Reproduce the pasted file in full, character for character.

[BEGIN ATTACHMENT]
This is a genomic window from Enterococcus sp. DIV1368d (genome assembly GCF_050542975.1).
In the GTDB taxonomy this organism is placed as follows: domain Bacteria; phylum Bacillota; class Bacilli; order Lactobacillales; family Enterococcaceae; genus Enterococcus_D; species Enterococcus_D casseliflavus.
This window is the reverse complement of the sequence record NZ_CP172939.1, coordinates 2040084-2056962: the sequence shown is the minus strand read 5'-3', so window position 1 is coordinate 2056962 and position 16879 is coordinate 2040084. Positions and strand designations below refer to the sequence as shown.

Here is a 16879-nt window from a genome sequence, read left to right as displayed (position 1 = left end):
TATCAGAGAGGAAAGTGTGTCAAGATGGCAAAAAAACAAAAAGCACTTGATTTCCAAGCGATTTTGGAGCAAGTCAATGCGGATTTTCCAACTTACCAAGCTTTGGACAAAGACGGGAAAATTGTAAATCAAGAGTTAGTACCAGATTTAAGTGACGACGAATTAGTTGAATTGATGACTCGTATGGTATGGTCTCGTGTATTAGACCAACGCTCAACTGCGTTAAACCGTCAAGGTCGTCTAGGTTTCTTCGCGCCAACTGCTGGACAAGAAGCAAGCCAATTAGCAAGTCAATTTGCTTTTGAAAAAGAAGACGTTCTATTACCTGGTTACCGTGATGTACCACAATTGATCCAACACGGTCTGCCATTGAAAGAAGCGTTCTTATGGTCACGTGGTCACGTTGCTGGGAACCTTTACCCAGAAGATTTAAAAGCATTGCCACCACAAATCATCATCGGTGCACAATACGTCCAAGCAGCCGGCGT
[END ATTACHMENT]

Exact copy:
This is a genomic window from Enterococcus sp. DIV1368d (genome assembly GCF_050542975.1).
In the GTDB taxonomy this organism is placed as follows: domain Bacteria; phylum Bacillota; class Bacilli; order Lactobacillales; family Enterococcaceae; genus Enterococcus_D; species Enterococcus_D casseliflavus.
This window is the reverse complement of the sequence record NZ_CP172939.1, coordinates 2040084-2056962: the sequence shown is the minus strand read 5'-3', so window position 1 is coordinate 2056962 and position 16879 is coordinate 2040084. Positions and strand designations below refer to the sequence as shown.

Here is a 16879-nt window from a genome sequence, read left to right as displayed (position 1 = left end):
TATCAGAGAGGAAAGTGTGTCAAGATGGCAAAAAAACAAAAAGCACTTGATTTCCAAGCGATTTTGGAGCAAGTCAATGCGGATTTTCCAACTTACCAAGCTTTGGACAAAGACGGGAAAATTGTAAATCAAGAGTTAGTACCAGATTTAAGTGACGACGAATTAGTTGAATTGATGACTCGTATGGTATGGTCTCGTGTATTAGACCAACGCTCAACTGCGTTAAACCGTCAAGGTCGTCTAGGTTTCTTCGCGCCAACTGCTGGACAAGAAGCAAGCCAATTAGCAAGTCAATTTGCTTTTGAAAAAGAAGACGTTCTATTACCTGGTTACCGTGATGTACCACAATTGATCCAACACGGTCTGCCATTGAAAGAAGCGTTCTTATGGTCACGTGGTCACGTTGCTGGGAACCTTTACCCAGAAGATTTAAAAGCATTGCCACCACAAATCATCATCGGTGCACAATACGTCCAAGCAGCCGGCGT